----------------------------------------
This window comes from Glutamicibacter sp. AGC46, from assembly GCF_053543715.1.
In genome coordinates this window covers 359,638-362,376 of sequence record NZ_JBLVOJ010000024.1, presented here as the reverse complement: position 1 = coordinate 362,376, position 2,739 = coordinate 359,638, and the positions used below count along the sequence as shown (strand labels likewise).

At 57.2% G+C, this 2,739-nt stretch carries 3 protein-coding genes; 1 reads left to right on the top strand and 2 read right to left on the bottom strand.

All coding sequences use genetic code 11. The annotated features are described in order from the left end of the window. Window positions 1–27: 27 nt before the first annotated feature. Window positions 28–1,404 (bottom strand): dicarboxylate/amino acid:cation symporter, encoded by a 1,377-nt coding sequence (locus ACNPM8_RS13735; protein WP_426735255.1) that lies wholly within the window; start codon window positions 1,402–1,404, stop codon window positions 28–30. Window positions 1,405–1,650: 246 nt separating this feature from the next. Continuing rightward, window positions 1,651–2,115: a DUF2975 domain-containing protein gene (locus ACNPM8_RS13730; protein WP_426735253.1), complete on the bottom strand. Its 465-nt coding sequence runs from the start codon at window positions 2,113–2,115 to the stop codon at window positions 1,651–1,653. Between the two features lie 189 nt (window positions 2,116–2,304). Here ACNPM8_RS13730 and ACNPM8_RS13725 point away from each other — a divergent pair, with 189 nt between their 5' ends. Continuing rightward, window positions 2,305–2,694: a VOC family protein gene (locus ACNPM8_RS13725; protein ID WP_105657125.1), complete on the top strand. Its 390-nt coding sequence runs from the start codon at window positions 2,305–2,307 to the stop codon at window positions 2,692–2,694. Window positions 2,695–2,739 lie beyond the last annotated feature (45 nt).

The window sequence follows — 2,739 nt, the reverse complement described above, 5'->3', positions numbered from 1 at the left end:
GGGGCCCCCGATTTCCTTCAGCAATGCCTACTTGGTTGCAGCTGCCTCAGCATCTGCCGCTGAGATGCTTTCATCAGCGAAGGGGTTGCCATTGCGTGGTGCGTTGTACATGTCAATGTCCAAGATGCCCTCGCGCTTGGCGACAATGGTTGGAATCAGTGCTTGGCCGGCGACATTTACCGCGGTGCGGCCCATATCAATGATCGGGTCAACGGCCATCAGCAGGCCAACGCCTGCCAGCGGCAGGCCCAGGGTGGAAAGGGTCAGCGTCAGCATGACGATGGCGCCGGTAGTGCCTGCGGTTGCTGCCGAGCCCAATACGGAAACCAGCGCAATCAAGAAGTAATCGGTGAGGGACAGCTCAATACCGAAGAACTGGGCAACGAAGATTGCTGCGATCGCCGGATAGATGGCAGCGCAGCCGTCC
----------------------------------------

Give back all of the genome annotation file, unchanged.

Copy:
This window comes from Glutamicibacter sp. AGC46, from assembly GCF_053543715.1.
In genome coordinates this window covers 359,638-362,376 of sequence record NZ_JBLVOJ010000024.1, presented here as the reverse complement: position 1 = coordinate 362,376, position 2,739 = coordinate 359,638, and the positions used below count along the sequence as shown (strand labels likewise).

At 57.2% G+C, this 2,739-nt stretch carries 3 protein-coding genes; 1 reads left to right on the top strand and 2 read right to left on the bottom strand.

All coding sequences use genetic code 11. The annotated features are described in order from the left end of the window. Window positions 1–27: 27 nt before the first annotated feature. Window positions 28–1,404 (bottom strand): dicarboxylate/amino acid:cation symporter, encoded by a 1,377-nt coding sequence (locus ACNPM8_RS13735; protein WP_426735255.1) that lies wholly within the window; start codon window positions 1,402–1,404, stop codon window positions 28–30. Window positions 1,405–1,650: 246 nt separating this feature from the next. Continuing rightward, window positions 1,651–2,115: a DUF2975 domain-containing protein gene (locus ACNPM8_RS13730; protein WP_426735253.1), complete on the bottom strand. Its 465-nt coding sequence runs from the start codon at window positions 2,113–2,115 to the stop codon at window positions 1,651–1,653. Between the two features lie 189 nt (window positions 2,116–2,304). Here ACNPM8_RS13730 and ACNPM8_RS13725 point away from each other — a divergent pair, with 189 nt between their 5' ends. Continuing rightward, window positions 2,305–2,694: a VOC family protein gene (locus ACNPM8_RS13725; protein ID WP_105657125.1), complete on the top strand. Its 390-nt coding sequence runs from the start codon at window positions 2,305–2,307 to the stop codon at window positions 2,692–2,694. Window positions 2,695–2,739 lie beyond the last annotated feature (45 nt).

The window sequence follows — 2,739 nt, the reverse complement described above, 5'->3', positions numbered from 1 at the left end:
GGGGCCCCCGATTTCCTTCAGCAATGCCTACTTGGTTGCAGCTGCCTCAGCATCTGCCGCTGAGATGCTTTCATCAGCGAAGGGGTTGCCATTGCGTGGTGCGTTGTACATGTCAATGTCCAAGATGCCCTCGCGCTTGGCGACAATGGTTGGAATCAGTGCTTGGCCGGCGACATTTACCGCGGTGCGGCCCATATCAATGATCGGGTCAACGGCCATCAGCAGGCCAACGCCTGCCAGCGGCAGGCCCAGGGTGGAAAGGGTCAGCGTCAGCATGACGATGGCGCCGGTAGTGCCTGCGGTTGCTGCCGAGCCCAATACGGAAACCAGCGCAATCAAGAAGTAATCGGTGAGGGACAGCTCAATACCGAAGAACTGGGCAACGAAGATTGCTGCGATCGCCGGATAGATGGCAGCGCAGCCGTCC